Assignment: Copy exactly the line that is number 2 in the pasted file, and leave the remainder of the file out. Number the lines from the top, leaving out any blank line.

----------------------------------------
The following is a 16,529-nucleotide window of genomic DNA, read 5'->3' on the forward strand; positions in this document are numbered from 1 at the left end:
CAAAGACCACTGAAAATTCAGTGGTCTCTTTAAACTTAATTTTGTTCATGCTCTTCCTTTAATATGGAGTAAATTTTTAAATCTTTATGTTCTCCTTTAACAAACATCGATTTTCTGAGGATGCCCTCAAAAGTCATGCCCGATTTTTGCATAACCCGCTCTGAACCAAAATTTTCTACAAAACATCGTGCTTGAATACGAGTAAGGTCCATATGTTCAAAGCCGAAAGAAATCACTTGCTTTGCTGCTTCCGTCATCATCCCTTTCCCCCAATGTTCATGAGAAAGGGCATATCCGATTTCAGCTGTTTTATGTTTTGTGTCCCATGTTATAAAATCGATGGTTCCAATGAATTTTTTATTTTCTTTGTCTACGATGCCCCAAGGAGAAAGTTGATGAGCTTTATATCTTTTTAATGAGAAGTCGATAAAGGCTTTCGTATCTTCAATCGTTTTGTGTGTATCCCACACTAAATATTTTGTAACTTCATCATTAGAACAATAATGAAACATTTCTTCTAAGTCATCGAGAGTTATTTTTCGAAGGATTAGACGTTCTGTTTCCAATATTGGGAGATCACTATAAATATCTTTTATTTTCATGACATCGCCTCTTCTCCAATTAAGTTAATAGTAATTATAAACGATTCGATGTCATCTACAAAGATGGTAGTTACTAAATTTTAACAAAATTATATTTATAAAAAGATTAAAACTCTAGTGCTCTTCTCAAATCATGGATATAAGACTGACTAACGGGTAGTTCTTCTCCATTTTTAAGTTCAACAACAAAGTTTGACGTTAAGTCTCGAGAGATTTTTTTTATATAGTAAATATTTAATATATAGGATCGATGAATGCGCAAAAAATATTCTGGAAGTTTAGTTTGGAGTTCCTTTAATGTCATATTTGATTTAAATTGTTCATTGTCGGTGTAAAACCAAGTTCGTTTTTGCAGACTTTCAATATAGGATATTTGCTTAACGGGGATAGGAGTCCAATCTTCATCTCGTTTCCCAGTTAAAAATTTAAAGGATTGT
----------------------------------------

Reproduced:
CAAAGACCACTGAAAATTCAGTGGTCTCTTTAAACTTAATTTTGTTCATGCTCTTCCTTTAATATGGAGTAAATTTTTAAATCTTTATGTTCTCCTTTAACAAACATCGATTTTCTGAGGATGCCCTCAAAAGTCATGCCCGATTTTTGCATAACCCGCTCTGAACCAAAATTTTCTACAAAACATCGTGCTTGAATACGAGTAAGGTCCATATGTTCAAAGCCGAAAGAAATCACTTGCTTTGCTGCTTCCGTCATCATCCCTTTCCCCCAATGTTCATGAGAAAGGGCATATCCGATTTCAGCTGTTTTATGTTTTGTGTCCCATGTTATAAAATCGATGGTTCCAATGAATTTTTTATTTTCTTTGTCTACGATGCCCCAAGGAGAAAGTTGATGAGCTTTATATCTTTTTAATGAGAAGTCGATAAAGGCTTTCGTATCTTCAATCGTTTTGTGTGTATCCCACACTAAATATTTTGTAACTTCATCATTAGAACAATAATGAAACATTTCTTCTAAGTCATCGAGAGTTATTTTTCGAAGGATTAGACGTTCTGTTTCCAATATTGGGAGATCACTATAAATATCTTTTATTTTCATGACATCGCCTCTTCTCCAATTAAGTTAATAGTAATTATAAACGATTCGATGTCATCTACAAAGATGGTAGTTACTAAATTTTAACAAAATTATATTTATAAAAAGATTAAAACTCTAGTGCTCTTCTCAAATCATGGATATAAGACTGACTAACGGGTAGTTCTTCTCCATTTTTAAGTTCAACAACAAAGTTTGACGTTAAGTCTCGAGAGATTTTTTTTATATAGTAAATATTTAATATATAGGATCGATGAATGCGCAAAAAATATTCTGGAAGTTTAGTTTGGAGTTCCTTTAATGTCATATTTGATTTAAATTGTTCATTGTCGGTGTAAAACCAAGTTCGTTTTTGCAGACTTTCAATATAGGATATTTGCTTAACGGGGATAGGAGTCCAATCTTCATCTCGTTTCCCAGTTAAAAATTTAAAGGATTGT